Introduction to Olympic Canoe Sprint

Canoe|Kayak - Sprint | Published: Tue 2 August 2016

Who: 246 athletes from 46 countries

What: Men’s and women’s individual and team boat events

Where: Lagoa Stadium

When: Days 10 - 15


Canoe sprint pits athletes against one another over 200m, 500m (kayak only) and 1000m distances, in either one person, two person or four person (kayak only) crafts. There are two boat classifications at Olympic level, with events held for canoe and kayak.


Classification is termed by the boat type first (either canoe or kayak) which is represented as a letter with the numeral following, indicating the total number of competitors in each boat.


Here’s a handy reference:


C1 – Canoe craft, one person. C1 events include; 200m and 1000m events

C2 – Canoe craft, two person. C2 events include; 1000m events

*Note – Canoe events are male only.


K1 – Kayak craft, one person. K1 events include; 200m, 500m (women’s only) and 1000m (men’s only)

K2 – Kayak craft, two person. K2 events include; 200m (men’s only), 500m (women’s only) and 1000m (men’s only)

K4 – Kayak craft, four person. K4 events include; 500m (women’s only) and 1000m (men’s only)


The sport is all about explosive power tempered by technique. Whilst it’s a race for the line, athletes must find a steady stroke rate, with a controlled technique in order to gain and maintain speed.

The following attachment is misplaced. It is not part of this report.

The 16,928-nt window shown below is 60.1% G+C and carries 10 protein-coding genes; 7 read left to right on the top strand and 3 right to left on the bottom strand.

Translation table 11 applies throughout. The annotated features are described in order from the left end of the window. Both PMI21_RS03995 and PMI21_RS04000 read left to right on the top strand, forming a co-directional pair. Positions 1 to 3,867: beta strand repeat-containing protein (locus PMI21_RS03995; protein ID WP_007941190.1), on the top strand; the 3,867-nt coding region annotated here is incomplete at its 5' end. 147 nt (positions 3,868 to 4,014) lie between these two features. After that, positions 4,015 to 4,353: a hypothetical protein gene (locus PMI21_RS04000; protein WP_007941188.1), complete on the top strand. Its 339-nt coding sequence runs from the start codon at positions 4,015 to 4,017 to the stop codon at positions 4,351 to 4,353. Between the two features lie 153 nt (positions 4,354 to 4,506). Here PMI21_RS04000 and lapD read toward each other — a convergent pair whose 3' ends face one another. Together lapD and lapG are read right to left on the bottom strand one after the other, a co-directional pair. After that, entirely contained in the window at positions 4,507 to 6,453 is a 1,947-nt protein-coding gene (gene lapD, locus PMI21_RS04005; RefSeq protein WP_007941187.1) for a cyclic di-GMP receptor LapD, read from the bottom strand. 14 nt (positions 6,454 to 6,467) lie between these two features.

The first step to being an arm-chair expert is knowing the difference between a canoe and a kayak. Whilst there are many variances, the two most basic apply to the way in which the craft is propelled and the manner in which the athlete, positions themselves in the boat.

In canoe – an athlete uses a single blade paddle. The athlete kneels on one knee, giving them a distinct and different appearance than that of a kayaker during competition.


Kayakers alternatively, use a double bladed paddle, which is placed in the water, on either side of the craft, in the motion of paddling. As opposed to canoe, kayakers remain in a seated position during competition.


Canoe Sprint first appeared at Olympic level as a demonstration event at the 1924 Paris Games. As the sport grew, it entered the Olympic roster in its own right at the 1936 Berlin Games.


Historically, European nations have dominated Olympic competition, with Germany leading the way, having won 40 gold, 29 silver and 26 bronze medals to date.

Australia will be represented by 13 athletes in Canoe Sprint in Rio. This includes, eight male kayakers, three female kayakers and two male canoe athletes.


Australia are the reigning Olympic men’s K4 1000m champions, and it is in this distance that Australia’s best medal opportunities will again be represented in, with strong crews in both the K2 and K4 events.


Western Australia will be represented by three athletes, with London Olympian Steve Bird returning to contest the men’s K1 200m, whilst debutant Daniel Bowker will race the K2 200m. Canoe athlete Ferenc Szekszardi rounds out the Western Australian contingent, with the 36 year-old set to compete in the men’s C2 1000m.


Since first competing in Olympic Canoe Sprint at the Melbourne 1956 Games, Australia has managed three gold, five silver and 10 bronze. Lisa Russ was the most recent Olympic medallist for the state, winning bronze at 2008 Beijing Games, as a member of the women’s K4 500m.


To follow WA’s Canoe Sprint athletes in Rio, view their bios below, including information on when they are in action in Brazil.

Stephen Bird